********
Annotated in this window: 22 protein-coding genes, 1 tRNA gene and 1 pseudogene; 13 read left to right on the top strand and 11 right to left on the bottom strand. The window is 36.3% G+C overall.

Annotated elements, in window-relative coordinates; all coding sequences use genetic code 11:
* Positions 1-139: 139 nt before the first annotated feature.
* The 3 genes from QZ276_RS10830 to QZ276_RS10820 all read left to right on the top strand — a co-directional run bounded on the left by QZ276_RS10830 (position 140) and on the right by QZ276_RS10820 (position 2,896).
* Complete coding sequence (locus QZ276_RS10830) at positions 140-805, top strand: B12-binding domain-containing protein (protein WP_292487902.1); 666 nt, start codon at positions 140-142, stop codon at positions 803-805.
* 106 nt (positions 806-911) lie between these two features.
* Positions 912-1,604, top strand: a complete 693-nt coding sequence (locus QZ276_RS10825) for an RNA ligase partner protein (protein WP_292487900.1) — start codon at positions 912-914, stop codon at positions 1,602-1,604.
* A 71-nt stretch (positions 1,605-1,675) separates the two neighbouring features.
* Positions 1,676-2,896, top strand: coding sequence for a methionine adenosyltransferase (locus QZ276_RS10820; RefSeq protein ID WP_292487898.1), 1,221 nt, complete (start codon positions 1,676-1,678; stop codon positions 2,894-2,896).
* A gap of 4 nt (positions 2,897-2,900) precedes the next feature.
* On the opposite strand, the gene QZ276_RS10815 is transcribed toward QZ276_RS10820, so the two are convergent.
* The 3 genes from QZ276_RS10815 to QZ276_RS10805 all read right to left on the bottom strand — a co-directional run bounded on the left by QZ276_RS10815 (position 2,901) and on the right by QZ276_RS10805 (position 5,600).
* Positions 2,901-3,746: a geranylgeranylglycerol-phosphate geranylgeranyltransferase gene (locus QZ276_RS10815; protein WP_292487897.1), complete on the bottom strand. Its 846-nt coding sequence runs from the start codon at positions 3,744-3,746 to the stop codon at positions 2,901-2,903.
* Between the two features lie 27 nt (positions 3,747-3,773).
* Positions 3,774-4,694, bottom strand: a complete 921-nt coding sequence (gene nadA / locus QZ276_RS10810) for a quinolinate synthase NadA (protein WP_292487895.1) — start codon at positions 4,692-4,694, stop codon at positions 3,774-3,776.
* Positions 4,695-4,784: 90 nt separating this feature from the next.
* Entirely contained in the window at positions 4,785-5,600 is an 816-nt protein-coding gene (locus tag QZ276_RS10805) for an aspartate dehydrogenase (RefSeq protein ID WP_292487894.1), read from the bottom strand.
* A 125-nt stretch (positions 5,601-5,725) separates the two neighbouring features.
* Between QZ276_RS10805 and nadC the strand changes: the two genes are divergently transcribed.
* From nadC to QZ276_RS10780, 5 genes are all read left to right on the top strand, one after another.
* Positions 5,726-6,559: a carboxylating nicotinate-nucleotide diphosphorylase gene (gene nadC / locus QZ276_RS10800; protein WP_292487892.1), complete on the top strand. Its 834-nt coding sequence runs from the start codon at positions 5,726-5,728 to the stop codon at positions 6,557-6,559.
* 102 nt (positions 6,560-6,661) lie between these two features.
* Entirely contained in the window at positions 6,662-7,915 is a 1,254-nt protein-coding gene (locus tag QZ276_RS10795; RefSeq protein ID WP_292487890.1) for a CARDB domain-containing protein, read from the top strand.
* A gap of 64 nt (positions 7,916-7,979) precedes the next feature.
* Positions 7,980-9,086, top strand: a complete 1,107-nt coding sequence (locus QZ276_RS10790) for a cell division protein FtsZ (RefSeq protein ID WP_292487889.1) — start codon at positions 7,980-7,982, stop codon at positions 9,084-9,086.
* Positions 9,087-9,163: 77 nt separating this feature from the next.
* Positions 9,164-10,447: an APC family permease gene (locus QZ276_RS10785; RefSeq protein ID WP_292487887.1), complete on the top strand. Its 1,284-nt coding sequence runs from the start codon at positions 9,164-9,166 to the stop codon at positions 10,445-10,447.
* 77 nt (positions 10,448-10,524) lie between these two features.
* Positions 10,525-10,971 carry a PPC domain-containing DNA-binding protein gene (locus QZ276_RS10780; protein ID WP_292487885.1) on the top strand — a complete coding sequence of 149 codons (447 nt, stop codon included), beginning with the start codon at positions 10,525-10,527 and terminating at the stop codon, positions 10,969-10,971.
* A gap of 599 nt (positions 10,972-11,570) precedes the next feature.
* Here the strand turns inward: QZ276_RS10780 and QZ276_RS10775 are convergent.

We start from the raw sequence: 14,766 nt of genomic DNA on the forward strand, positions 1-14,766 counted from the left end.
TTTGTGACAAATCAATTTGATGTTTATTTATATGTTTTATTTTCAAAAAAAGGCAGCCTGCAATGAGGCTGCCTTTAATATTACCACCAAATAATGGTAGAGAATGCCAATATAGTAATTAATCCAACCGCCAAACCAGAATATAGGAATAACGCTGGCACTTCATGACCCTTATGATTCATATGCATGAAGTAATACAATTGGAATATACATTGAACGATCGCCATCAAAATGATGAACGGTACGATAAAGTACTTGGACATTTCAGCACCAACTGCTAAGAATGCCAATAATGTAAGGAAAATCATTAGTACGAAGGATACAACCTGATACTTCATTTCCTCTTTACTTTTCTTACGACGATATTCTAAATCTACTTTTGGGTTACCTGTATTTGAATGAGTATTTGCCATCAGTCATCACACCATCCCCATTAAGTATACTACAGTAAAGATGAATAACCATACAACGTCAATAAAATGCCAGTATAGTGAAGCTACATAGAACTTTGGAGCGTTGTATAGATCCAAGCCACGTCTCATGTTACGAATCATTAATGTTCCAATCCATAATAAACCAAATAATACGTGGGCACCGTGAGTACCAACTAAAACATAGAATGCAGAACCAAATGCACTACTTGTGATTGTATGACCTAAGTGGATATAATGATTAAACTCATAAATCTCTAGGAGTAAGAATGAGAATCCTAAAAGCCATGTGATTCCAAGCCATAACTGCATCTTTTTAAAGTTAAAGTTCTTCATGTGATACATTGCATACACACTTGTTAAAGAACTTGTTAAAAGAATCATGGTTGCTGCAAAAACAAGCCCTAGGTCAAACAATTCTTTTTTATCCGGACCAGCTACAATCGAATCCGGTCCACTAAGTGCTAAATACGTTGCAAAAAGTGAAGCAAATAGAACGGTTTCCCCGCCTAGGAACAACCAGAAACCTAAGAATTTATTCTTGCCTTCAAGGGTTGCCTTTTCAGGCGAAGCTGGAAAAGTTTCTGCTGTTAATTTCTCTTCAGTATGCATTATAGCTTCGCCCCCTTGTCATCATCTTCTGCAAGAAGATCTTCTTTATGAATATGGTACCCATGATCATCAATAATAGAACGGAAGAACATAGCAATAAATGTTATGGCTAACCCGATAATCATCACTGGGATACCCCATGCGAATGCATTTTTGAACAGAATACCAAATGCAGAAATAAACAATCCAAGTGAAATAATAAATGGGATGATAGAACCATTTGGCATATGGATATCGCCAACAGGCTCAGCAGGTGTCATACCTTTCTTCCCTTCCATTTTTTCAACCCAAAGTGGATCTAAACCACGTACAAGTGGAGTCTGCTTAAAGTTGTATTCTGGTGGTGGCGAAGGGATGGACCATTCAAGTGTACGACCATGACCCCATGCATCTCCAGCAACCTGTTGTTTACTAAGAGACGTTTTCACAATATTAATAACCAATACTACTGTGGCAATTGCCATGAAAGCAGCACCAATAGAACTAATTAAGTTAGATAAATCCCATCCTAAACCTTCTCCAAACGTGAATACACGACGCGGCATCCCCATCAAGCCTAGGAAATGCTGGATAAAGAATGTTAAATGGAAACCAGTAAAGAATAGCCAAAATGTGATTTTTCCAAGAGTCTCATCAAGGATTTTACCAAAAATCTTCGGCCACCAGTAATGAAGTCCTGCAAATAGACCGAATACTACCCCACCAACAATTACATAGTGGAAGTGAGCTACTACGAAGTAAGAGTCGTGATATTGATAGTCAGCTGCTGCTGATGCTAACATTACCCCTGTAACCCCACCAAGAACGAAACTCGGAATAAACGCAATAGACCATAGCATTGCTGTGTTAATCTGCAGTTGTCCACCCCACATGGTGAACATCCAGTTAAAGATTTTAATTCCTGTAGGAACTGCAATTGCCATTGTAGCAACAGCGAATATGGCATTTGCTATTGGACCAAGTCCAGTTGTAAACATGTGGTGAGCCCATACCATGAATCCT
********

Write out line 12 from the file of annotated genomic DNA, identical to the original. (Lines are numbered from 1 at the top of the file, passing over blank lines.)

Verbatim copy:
* The 3 genes from QZ276_RS10815 to QZ276_RS10805 all read right to left on the bottom strand — a co-directional run bounded on the left by QZ276_RS10815 (position 2,901) and on the right by QZ276_RS10805 (position 5,600).